Only, as law professor Greg Rose points out in this edition, international law is different. It does not contain the elements of the “rule of law” we experience in Australia or other democracies. There are no police, there is no legislature, there are only limited and contested judicial authorities to interpret the law, and there are no checks and balances on its application. The ICC may investigate Gaddafi, but has no means to arrest and try him as long as he rules Libya. So his incentive was not to stop doing things which might lead to his prosecution – such as killing his political opponents – but to keep doing so as a means to avoid being deposed and thus subject to arrest.
In fact, Libya aside, attempting to apply international law to solve problems of war and conflict almost always risks perverse incentives. For instance, as Rose points out, the law of armed conflict attempts to forbid acts which target or harm civilians in war. This is a vital principle, but in fact, as written and interpreted, international law can create perverse incentives which actually makes such harm more likely in many conflicts.
Such laws are only likely to be observed by relatively open, democratic and professional armies. For insurgent groups fighting such armies from a position of weakness, these laws create incentives to both target civilians, and to hide amongst civilians – thus gaining both a military advantage in battle, and a public relations advantage in likely forcing your opponent into a position where civilians will get killed and he will be tarred as a war criminal. The illegality of its own actions would likely not worry a terrorist or insurgent group at all.
Further, those who see international law as the solution to international conflict tend to react to the above perverse reality by urging ever more vigorous enforcement to stop supposed war crimes and by re-interpreting the law ever more restrictively. This only increases the perverse incentives to violate such laws.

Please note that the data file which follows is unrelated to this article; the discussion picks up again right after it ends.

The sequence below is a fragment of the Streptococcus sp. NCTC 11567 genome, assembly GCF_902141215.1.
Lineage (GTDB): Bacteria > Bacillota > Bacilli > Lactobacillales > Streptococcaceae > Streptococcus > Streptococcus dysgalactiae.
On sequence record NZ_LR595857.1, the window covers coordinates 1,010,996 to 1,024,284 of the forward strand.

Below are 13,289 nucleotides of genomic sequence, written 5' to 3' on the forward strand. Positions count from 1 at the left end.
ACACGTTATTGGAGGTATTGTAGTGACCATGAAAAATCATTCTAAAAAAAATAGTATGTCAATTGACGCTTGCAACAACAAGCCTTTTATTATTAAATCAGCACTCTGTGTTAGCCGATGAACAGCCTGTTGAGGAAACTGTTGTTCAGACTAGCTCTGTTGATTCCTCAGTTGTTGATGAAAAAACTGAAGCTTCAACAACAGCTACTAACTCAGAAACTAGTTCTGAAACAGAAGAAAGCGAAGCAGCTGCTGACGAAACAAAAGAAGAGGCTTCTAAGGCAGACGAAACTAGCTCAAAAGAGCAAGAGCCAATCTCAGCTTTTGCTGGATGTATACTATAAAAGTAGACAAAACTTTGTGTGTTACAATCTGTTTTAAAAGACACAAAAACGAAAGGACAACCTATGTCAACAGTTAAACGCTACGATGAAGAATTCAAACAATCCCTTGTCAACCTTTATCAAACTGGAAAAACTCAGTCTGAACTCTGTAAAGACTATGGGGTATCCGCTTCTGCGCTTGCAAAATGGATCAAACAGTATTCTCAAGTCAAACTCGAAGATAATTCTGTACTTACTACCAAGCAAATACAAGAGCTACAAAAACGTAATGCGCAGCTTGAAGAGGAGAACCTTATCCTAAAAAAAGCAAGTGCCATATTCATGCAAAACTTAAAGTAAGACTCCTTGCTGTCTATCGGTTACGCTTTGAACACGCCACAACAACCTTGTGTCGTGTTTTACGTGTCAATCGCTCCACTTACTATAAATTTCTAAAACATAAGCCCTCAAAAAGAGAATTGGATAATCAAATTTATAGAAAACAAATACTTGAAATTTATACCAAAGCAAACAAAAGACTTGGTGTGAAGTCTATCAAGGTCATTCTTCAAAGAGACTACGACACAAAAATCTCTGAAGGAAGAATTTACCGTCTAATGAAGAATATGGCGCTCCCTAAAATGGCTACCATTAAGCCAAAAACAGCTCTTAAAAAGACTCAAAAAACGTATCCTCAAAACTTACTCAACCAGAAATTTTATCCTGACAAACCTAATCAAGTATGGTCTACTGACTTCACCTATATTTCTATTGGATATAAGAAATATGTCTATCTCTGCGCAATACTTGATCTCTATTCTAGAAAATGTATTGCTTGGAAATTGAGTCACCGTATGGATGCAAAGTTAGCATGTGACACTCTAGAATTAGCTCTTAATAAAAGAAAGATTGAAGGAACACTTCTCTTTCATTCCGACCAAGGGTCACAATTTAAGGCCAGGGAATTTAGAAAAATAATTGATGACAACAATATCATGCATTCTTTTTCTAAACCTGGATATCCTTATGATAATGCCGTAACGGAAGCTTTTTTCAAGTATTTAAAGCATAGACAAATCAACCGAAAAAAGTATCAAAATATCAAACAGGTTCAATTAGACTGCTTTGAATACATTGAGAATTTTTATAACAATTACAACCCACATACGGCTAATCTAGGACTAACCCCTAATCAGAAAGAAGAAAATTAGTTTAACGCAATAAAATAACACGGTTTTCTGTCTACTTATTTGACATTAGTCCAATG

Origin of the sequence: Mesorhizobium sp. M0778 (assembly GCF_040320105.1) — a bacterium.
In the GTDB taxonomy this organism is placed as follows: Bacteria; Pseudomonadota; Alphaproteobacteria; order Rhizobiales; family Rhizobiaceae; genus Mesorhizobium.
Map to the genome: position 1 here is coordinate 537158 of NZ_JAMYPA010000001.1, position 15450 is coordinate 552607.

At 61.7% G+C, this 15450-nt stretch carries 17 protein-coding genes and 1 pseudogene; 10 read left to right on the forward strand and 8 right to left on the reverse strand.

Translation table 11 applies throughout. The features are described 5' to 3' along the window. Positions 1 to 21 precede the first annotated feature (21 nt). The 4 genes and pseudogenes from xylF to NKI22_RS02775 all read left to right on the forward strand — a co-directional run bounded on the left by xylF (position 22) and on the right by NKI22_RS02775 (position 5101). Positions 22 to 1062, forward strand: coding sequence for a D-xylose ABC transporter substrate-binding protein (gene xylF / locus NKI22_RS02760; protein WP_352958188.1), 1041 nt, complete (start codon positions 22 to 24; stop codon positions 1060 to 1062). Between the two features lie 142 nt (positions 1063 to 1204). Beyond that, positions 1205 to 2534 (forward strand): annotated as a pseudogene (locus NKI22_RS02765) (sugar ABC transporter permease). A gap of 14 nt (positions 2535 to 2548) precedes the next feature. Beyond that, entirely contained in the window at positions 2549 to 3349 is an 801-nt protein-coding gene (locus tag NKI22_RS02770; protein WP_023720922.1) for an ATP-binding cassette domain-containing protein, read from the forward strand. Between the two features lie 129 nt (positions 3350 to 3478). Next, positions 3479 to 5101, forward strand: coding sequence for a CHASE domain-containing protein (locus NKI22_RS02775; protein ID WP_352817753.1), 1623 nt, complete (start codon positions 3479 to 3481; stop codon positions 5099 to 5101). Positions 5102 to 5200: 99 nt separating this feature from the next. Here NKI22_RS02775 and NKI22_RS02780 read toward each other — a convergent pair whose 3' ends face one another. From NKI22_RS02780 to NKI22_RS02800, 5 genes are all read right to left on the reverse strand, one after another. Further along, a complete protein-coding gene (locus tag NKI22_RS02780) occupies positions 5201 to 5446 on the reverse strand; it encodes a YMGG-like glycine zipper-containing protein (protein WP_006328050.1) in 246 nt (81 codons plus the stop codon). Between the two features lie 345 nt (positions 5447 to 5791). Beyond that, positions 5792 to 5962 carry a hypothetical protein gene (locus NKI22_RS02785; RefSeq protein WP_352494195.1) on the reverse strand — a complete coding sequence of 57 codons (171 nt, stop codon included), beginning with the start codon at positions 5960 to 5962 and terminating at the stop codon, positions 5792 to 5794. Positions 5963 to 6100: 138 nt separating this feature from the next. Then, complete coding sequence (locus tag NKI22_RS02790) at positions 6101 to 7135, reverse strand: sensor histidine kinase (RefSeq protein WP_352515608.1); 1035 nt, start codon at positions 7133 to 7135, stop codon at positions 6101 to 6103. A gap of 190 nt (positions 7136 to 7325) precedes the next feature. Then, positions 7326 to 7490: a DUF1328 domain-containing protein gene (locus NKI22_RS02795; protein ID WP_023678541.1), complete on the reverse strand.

International law is useful. But to use it properly, the differences from domestic law must be recognised, along with the dangers of creating perverse incentives. In the case of the laws of armed conflict, this means, as Greg Rose suggests, re-writing them to recognise the perverse incentives they create for terrorist and insurgent groups, or dictators like Gaddafi.
Readers may have noted the story on March 6 that Libyan rebels had captured eight British special forces soldiers in Libya, apparently there to establish contact with rebel leaders. What they may not have noted is one detail – the soldiers were reportedly carrying forged foreign passports from four different countries.
Why is this significant? Because Britain made a huge stink last year over Israel’s alleged use of forged British passports during the assassination of Hamas operative Mahmoud al-Mabhouh in Dubai in January 2010 formally expelling an Israeli diplomat (as did Australia).
Interestingly, they did nothing similar when it was revealed last July that a Russian spy ring in the US was using a forged British passport.
Now it seems clear that the British actually use such passports themselves. The vehemence of the British reaction was clearly hypocritical, prompted not by the misuse of passports, but simply by the fact that Israel-bashing is popular in Britain.